Review: Sprint Mobile Hotspot on HTC EVO 4G
Being able to use your cell phone as a mobile hotspot is nothing new. Cradlepoint travel routers and third-party software like WMWiFiRouter for Windows Mobile or JoikuSpot for S60/Maemo have been around for years. These days, some smartphones are being shipped with hotspot software already on them. WebOS devices have Mobile HotSpot, the unlocked HTC HD2 comes with the company's own WiFi Router, and the HTC EVO 4G has Sprint Mobile Hotspot.
Sprint Mobile Hotspot uses a 3G/4G connection to turn the EVO into a portable WiFi router for up to 8 devices, but is it worth $29.99 per month? Read my full review to find out.
Sprint Mobile Hotspot requires very little setup.
After launching the app, simply name the router so that other devices can find it, select your desired security level (None, WEP-128, WPA-TKIP, or WPA2-AES), and create a password. All of these things can be changed whenever you use the app, so you're never locked into anything and can do whatever is appropriate to the situation.
Once you're happy with your settings, just tap the box at the top and let the EVO do the rest. A small pop-up window will appear while everything is processing, then the check mark in the box will turn green, you'll see the word "Ready," and a new router icon (with 3G or 4G, depending on your connection) will show up in the status bar at the top of the screen.
Once Sprint Mobile Hotspot is ready to use, instructions on how to use it will appear on screen. It will even show you the router name and password you selected earlier.
By default, the app is set up to only allow two simultaneous connections. To change this, just tap "Manage users" on the main screen, "Max connections" on the screen that follows, and select the number (2 through 8) on the pop-up window that appears. Keep in mind that the speed gets slower as the connection is shared between more devices.
Once a device is connected to Sprint Mobile Hotspot, it will appear on the main screen and the "Manage users" screen. As you can see above, I had two devices connected: my iPhone 3GS and one of my computers. I'm not sure why my computer's MAC address showed up and not its name.
Connection speed varies by location, time of day, network congestion, etc., but I've been getting 800kbps to 1.2Mbps (down) on a 3G connection. As of this writing, the day after I got my HTC EVO, I haven't been able to get a 4G signal in my apartment yet. I have been able to connect to WiMAX on my Fujitsu LifeBook UH900 from the same location, though, so maybe the EVO's 4G radio isn't very strong.
I'll be taking the EVO to a very open area tomorrow and will update this review if I can get on. I'm expecting to see around 5Mbps or higher (down) with a full 4G signal, as that seems to be the average speed that Sprint Overdrive users get, but we'll see.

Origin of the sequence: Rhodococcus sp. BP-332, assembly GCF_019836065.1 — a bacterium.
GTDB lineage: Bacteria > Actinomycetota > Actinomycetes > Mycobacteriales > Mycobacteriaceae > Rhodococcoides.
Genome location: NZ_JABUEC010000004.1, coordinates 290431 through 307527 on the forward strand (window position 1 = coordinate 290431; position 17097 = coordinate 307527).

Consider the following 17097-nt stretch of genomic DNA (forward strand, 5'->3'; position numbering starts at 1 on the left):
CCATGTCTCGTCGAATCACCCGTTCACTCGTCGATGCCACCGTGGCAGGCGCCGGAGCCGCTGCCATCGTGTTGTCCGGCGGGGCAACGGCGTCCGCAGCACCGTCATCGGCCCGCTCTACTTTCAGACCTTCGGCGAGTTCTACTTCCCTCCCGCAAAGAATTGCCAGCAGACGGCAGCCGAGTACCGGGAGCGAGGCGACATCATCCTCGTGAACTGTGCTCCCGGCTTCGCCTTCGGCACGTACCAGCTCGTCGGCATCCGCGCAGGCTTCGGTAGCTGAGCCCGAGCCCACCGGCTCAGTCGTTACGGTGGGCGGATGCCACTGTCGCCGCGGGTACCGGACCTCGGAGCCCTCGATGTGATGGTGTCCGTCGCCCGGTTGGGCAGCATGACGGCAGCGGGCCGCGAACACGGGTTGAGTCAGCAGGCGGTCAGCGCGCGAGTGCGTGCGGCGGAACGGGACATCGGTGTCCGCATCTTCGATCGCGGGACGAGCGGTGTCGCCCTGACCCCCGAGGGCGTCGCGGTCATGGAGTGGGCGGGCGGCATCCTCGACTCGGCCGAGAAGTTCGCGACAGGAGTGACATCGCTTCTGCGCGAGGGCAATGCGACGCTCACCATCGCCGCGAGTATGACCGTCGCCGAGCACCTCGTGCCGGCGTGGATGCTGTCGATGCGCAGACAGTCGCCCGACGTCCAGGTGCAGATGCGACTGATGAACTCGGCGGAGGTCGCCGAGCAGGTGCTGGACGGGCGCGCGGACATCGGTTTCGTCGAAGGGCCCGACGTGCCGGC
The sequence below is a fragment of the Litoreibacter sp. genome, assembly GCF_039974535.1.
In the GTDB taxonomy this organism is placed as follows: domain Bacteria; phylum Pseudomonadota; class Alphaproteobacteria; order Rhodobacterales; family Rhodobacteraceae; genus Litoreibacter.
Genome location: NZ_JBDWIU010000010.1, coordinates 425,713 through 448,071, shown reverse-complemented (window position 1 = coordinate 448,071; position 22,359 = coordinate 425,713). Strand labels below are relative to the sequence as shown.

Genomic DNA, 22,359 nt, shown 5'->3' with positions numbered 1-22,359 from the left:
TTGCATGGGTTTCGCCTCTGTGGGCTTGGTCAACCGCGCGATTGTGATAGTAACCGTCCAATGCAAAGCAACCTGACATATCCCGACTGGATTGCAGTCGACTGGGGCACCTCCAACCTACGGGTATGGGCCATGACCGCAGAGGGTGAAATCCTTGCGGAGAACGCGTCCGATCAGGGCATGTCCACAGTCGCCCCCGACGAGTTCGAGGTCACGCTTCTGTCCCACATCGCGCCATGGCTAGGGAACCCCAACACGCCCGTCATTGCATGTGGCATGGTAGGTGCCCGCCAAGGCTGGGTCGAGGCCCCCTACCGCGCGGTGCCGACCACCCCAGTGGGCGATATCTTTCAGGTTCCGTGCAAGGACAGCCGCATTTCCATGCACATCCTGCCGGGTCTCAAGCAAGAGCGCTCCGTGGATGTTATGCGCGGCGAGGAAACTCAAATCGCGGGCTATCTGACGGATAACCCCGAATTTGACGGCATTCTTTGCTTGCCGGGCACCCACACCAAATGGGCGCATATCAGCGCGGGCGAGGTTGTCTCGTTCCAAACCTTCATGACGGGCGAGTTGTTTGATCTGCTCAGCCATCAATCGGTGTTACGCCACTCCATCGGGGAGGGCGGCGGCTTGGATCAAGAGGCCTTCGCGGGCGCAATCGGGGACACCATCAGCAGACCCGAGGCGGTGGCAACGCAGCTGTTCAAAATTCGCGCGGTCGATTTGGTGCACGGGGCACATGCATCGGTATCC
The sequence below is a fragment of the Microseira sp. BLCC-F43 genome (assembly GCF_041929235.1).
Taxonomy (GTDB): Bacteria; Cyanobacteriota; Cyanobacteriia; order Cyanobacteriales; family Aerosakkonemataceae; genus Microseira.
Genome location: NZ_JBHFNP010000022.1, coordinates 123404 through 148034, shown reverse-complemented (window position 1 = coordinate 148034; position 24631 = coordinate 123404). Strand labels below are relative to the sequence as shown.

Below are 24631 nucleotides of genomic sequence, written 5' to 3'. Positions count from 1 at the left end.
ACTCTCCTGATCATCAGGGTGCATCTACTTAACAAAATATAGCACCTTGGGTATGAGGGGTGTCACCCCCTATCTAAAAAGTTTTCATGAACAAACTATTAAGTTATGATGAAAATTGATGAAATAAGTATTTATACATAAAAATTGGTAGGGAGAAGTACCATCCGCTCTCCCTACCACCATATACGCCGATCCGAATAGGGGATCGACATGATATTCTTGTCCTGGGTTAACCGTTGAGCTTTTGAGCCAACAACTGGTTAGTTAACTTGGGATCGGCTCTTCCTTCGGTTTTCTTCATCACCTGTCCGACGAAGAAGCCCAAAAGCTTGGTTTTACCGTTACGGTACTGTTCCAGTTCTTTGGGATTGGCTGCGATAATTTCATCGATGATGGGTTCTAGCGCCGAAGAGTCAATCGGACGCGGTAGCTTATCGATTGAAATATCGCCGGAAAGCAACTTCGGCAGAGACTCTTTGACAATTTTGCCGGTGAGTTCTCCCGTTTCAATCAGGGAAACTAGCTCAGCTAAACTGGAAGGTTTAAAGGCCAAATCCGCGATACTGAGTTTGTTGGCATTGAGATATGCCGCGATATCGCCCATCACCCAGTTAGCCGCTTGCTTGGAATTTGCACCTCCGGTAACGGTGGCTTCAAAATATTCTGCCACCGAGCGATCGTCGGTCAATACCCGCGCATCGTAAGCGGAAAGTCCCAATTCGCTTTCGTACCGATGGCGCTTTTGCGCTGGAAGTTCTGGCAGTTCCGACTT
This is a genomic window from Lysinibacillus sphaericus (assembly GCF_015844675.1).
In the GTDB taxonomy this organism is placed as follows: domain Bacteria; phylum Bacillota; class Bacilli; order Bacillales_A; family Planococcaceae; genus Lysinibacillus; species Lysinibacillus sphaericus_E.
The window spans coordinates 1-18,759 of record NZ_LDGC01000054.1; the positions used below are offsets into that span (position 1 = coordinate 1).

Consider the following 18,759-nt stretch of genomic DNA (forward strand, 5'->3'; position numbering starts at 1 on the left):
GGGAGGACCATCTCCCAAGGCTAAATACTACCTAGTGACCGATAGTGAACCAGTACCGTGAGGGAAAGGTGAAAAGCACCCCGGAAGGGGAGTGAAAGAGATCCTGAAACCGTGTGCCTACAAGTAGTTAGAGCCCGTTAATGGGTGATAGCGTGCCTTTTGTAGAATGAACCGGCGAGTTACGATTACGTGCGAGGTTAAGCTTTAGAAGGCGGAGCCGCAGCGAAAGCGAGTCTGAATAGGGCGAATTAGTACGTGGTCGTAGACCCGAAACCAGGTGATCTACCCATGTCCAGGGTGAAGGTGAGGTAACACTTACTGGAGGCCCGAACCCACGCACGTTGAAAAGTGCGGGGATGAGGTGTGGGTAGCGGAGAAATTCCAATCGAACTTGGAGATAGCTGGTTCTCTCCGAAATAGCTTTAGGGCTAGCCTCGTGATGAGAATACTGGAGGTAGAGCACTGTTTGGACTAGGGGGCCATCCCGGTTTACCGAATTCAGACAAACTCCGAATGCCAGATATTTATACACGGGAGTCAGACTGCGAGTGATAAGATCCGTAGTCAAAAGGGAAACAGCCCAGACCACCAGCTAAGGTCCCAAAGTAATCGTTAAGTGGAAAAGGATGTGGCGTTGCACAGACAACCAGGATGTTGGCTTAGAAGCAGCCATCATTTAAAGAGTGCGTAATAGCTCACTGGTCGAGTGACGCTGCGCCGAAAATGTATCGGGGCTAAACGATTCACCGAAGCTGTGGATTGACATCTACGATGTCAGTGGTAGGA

As you might expect, the EVO's 1500mAh battery takes a noticeable hit from Sprint Mobile Hotspot. WiMAX is obviously more power-hungry than 3G, which will of course be reflected in how long you're able to use the hotspot, so if you need to use the EVO as a router for more than a few hours, be sure you're near an outlet. As I write this, my EVO has been powered on for 14 hours and I have 40% of my battery left after fairly light usage (mostly standby/idle) other than about 45 minutes of 3G hotspot use.
I suggest buying the Seidio Innocell 1750mAh slim battery if you want extra runtime without adding any bulk to the EVO.
For Overdrive or MiFi users, who pay $40 to $60 per month for service, Sprint Mobile Hotspot's $30 monthly charge may sound like a bargain. People who didn't know it was even possible to use a phone as a router may not balk at the price either.
But for everyone else, the price isn't exactly attractive. Verizon offers the same feature (though with a 5GB monthly data cap) to its webOS users for free and third-party software like the ones mentioned earlier are either free or require a reasonable one-time fee.
With the exception of Verizon, carriers have kind of always had a reputation of somewhat gouging and controlling its customers when it comes to data. They don't believe that you should be able to do anything with the data plan you already pay for, which is why tethering and hotspot functions usually aren't free.
People will always find ways to get things for free, though, so of course it's possible to do things like tether to your computer without signing up for a pricey "tethering plan." Rooted phones can make use of free hotspot apps from Android Market, and I'm hoping there will eventually be similar software for non-rooted phones too.
So is Sprint Mobile Hotspot worth $30/month on your HTC EVO 4G?
Not to me, no. But if you can't wait for the EVO's root hack to go public (or don't want to root it at all) and you really want/need to use the device as a portable router, then Sprint Mobile Hotspot is really your only option right now. It's cheaper than a 3G/4G Overdrive plan, the only way to turn the EVO into a 4G router (a first in the US), and more convenient than carrying around another device or looking for an open hotspot when you're on the go.